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UNPO in Turkey

UNPO in TURKEY, PART II

The training brought together participants from 11 countries such as Lithuania, Romania, Moldova, Bosnia and Herzegovina, Ukraine, Azerbaijan, Spain, Albania, Turkey, Belarus and the Netherlands. Given the topic, the diversity of participants and their views was a perfect component for learning from each other’s experiences. For many, this was just another (yet very different from previous ones) trip they have undertaken; for others it was their first journey abroad with all the perks a beginner traveller experiences. The Netherlands team itself was composed of ethnically Dutch-English, Afghan and Belarusian, thus representing their own stories of migration. The first days of training were dedicated to getting acquainted with the group, the trainers, learning the basic concept of history, causes, advantages/disadvantages of migration, in order to build a structure for further discussion. The further along we went, the more personal the stories and discussions became. We later discussed the peculiarities of migration issues in different countries and the steps that could be taken by youth volunteers in order to help healthy integration and maximize the benefits of migration while minimizing its negative aspects.

The training forced participants to look at the concept of migration from different angles in order to see the full picture, be it the perspective of the migrant or a receiving country or region. The most interesting part of the training, however, was the conversations it triggered that lasted long into the night. Due to the remote location of the training and the absence of Internet connection (a surprise first disappointing, but later much appreciated) participants were encouraged to constantly interact with each other, which created the atmosphere of trust and comfort. In such atmosphere even the hardest stories were shared with ease and received with much understanding and support. It was the personal stories that prompted the deeper discussions about controversial dimensions of migration.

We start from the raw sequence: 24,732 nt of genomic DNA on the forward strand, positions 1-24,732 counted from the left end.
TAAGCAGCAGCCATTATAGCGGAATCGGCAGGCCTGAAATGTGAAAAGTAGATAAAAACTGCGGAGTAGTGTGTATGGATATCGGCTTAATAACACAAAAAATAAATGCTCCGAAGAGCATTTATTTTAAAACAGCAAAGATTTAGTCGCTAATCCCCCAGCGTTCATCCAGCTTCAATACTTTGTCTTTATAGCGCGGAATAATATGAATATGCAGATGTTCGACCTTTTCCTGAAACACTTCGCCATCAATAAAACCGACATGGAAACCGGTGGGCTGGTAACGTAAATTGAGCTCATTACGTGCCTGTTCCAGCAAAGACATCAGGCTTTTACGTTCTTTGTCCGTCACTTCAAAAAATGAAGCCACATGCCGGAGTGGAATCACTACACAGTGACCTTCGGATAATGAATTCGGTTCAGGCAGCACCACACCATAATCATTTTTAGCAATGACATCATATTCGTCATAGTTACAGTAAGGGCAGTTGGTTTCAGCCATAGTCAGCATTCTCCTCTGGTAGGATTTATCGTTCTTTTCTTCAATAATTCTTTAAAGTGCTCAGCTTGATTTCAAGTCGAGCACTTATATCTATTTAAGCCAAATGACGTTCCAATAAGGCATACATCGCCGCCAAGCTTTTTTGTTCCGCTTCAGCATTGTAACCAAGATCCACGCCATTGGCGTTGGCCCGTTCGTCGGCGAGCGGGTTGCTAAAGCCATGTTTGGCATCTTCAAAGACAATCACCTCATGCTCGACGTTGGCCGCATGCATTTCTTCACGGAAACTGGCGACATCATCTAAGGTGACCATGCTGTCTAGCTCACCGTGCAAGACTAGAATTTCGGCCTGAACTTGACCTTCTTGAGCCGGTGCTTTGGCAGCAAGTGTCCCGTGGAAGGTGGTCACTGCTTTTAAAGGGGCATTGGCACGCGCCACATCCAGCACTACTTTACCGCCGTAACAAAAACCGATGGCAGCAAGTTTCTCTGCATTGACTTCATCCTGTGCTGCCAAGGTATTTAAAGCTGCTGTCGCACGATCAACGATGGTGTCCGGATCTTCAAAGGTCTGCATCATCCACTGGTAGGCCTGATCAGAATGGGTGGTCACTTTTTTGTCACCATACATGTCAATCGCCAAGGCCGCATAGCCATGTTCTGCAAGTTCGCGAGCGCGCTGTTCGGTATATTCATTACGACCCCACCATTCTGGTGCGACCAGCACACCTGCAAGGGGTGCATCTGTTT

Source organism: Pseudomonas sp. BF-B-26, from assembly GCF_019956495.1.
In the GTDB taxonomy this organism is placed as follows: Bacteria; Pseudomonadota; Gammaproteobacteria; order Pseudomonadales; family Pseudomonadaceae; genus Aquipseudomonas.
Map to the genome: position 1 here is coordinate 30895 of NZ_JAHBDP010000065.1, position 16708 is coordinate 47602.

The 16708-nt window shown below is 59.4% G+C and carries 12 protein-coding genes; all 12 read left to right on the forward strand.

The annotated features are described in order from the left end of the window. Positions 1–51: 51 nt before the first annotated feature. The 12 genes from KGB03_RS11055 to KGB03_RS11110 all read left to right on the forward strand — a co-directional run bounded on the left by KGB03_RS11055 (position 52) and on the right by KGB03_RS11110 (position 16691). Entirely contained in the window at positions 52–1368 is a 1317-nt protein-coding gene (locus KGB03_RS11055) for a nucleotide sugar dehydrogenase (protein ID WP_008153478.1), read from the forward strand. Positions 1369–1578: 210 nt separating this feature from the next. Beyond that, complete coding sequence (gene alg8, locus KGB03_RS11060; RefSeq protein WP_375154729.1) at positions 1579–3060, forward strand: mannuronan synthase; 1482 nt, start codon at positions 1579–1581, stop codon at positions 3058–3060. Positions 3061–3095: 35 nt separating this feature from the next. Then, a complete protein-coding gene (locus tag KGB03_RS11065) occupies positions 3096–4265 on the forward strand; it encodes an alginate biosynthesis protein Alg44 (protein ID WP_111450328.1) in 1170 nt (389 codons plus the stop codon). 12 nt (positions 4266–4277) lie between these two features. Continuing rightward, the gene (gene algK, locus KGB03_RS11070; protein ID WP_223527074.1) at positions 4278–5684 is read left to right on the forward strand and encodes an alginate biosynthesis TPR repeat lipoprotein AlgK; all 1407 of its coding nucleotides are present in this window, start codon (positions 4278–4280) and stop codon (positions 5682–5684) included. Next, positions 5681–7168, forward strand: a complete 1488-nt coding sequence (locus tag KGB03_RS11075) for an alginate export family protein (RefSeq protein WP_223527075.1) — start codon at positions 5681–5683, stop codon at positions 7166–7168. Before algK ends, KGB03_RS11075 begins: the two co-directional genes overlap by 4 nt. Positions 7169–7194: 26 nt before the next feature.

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The formal theoretical parts were mixed with various informal teaching methods such as role-playing, opinion generating activities, artistic sessions and teambuilding exercises according to the youth in action guidelines. Having the training as the basis, it was the discussions afterwards that were the most beneficial and informative for the participants. The warmth of the Turkish evenings and the stairs at the entrance of the building created a perfect atmosphere for such discussions late at night. Back in the windy Netherlands the warmth (both temperature and atmosphere-wise) of Diyarbakir remains one of the cherished memories.

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